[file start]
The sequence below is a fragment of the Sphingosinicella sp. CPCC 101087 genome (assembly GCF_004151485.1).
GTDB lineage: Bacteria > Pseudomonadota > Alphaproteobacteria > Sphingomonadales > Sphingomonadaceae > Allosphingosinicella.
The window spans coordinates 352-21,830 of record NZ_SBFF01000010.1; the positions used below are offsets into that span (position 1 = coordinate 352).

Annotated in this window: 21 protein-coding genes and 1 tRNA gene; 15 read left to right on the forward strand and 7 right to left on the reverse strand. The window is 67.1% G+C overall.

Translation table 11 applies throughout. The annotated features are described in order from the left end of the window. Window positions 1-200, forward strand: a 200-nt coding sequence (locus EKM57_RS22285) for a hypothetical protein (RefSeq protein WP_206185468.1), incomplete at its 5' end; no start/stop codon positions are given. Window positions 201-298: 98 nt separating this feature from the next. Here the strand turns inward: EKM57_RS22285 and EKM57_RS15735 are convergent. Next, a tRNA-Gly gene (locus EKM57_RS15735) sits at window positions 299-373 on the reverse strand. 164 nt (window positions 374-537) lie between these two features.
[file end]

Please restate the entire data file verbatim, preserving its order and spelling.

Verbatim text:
The sequence below is a fragment of the Sphingosinicella sp. CPCC 101087 genome (assembly GCF_004151485.1).
GTDB lineage: Bacteria > Pseudomonadota > Alphaproteobacteria > Sphingomonadales > Sphingomonadaceae > Allosphingosinicella.
The window spans coordinates 352-21,830 of record NZ_SBFF01000010.1; the positions used below are offsets into that span (position 1 = coordinate 352).

Annotated in this window: 21 protein-coding genes and 1 tRNA gene; 15 read left to right on the forward strand and 7 right to left on the reverse strand. The window is 67.1% G+C overall.

Translation table 11 applies throughout. The annotated features are described in order from the left end of the window. Window positions 1-200, forward strand: a 200-nt coding sequence (locus EKM57_RS22285) for a hypothetical protein (RefSeq protein WP_206185468.1), incomplete at its 5' end; no start/stop codon positions are given. Window positions 201-298: 98 nt separating this feature from the next. Here the strand turns inward: EKM57_RS22285 and EKM57_RS15735 are convergent. Next, a tRNA-Gly gene (locus EKM57_RS15735) sits at window positions 299-373 on the reverse strand. 164 nt (window positions 374-537) lie between these two features.